VÄRK: I am working with an international association of investigative journalists (OCCRP) on a case of international money laundering. It concerns the years 2013-2014 and how Moldovan banks were used to launder dirty money from Russia. Large sums from a bank in Moldova… also reached the Estonian branch of Danske bank, for a total of $1.18 billion…. You were CEO of Danske during that period; are you familiar with the transactions I’m referring to?
REHE: I definitely am not. It sounds somehow very unlikely.
VÄRK: You are not aware of a transaction of this magnitude from Moldova?
REHE: Sounds highly unlikely.
VÄRK: Your departure (fall of 2015 – J. V.) had nothing to do with…
REHE: No, definitely not. It sounds deeply illogical. Your source and the work you’ve done, they’re not accurate.
VÄRK: What do you mean they’re not accurate?
REHE: (Stutters at length – J. V.) I’m not familiar with the situation. This entire cash flow just doesn’t make sense.
VÄRK: Could it be illogical that banks in Moldova make transfers to Danske…
REHE: It’s just illogical information.
VÄRK: What do you mean, precisely?
REHE: I cannot even say. I’ll put it like this: I don’t know what I mean, just that what you’re saying doesn’t make sense….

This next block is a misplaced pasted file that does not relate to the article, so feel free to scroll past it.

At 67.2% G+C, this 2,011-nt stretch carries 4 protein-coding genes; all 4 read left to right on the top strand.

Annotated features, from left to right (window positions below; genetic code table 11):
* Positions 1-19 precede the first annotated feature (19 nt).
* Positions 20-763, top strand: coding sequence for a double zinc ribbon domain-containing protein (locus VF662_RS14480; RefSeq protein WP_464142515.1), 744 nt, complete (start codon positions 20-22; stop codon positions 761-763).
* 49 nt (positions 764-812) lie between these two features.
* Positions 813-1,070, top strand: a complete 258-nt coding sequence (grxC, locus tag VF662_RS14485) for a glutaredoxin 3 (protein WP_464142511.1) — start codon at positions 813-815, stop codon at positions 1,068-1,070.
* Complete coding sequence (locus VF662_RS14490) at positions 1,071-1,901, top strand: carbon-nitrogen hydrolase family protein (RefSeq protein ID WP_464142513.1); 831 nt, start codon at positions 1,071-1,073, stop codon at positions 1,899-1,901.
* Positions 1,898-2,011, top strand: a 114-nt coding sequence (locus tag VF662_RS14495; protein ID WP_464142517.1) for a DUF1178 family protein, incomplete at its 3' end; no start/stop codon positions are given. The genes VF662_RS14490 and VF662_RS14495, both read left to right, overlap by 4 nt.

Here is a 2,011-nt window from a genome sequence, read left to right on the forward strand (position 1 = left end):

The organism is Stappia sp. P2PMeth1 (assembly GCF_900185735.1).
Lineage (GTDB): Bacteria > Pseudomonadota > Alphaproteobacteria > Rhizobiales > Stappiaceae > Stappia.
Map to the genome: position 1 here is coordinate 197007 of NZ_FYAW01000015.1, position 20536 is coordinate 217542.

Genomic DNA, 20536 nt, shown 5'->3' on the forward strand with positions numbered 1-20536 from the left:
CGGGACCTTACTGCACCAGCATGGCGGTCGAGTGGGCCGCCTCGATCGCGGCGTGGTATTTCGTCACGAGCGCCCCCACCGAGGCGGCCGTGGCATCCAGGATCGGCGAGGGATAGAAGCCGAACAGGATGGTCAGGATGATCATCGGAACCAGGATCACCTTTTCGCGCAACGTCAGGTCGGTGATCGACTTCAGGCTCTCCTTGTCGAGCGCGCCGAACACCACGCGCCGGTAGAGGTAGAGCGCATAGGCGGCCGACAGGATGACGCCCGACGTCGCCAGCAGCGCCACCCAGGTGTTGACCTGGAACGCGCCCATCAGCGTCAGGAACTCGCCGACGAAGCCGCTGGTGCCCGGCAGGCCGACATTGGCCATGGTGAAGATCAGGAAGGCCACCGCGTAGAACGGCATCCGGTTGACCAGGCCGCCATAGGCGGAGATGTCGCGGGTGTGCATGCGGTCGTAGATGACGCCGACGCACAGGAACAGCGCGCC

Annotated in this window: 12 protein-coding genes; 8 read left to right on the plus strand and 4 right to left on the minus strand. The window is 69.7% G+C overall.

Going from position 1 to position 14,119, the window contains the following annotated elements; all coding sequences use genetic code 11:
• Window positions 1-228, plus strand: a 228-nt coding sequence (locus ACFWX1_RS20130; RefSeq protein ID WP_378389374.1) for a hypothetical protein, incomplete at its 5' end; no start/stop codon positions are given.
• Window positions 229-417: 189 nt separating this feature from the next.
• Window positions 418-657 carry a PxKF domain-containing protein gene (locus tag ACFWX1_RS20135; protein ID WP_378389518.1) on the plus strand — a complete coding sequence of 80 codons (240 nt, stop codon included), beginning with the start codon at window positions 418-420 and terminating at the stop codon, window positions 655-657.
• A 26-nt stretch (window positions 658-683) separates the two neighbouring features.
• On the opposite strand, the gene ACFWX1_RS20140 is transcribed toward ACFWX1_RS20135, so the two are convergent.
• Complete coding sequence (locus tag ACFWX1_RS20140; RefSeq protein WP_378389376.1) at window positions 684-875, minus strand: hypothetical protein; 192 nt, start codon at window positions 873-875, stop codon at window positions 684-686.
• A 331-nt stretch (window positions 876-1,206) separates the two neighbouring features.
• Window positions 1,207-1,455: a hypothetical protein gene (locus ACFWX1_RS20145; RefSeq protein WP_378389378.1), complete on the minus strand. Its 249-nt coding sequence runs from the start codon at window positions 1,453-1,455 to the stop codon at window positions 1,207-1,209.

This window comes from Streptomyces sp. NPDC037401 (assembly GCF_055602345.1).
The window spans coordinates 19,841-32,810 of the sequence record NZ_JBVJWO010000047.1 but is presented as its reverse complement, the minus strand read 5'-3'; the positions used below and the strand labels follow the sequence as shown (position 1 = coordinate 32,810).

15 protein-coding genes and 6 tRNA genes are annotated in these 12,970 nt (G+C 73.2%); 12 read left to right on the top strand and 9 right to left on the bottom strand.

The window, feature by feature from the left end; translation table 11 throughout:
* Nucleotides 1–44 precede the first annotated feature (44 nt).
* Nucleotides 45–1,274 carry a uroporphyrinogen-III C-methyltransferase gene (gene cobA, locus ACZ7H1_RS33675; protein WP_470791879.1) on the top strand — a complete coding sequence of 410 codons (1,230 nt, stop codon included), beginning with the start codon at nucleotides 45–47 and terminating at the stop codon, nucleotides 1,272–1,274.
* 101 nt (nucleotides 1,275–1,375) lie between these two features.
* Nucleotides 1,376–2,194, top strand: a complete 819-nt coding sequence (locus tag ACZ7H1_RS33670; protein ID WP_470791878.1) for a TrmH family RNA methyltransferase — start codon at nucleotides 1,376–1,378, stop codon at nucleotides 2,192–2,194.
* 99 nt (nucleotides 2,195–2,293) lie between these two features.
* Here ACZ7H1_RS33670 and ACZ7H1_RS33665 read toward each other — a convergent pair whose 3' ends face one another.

REHE: It is no secret the bank serviced non-residents, and it is not the only bank that did…
VÄRK: However, what about what they are pointing to, changes in the management linked to these problems…
REHE: I do not know how to comment on that.
VÄRK: Just eighteen months before you left, the financial supervisory authority issued a [ruling] to Danske in connection with anti-money laundering and terrorist financing prevention measures.
REHE: I believe this is something the bank should comment on. I was doing my job; if such aspects exist, you should turn to the bank and they will tell you. I have no right… this is banking information, and you will get capable answers from authorized persons.
VÄRK: They have. I’m asking whether your departure had anything to do with that precept?
REHE: Definitely not. No, no, no. These things are not related.
VÄRK: What was it related to?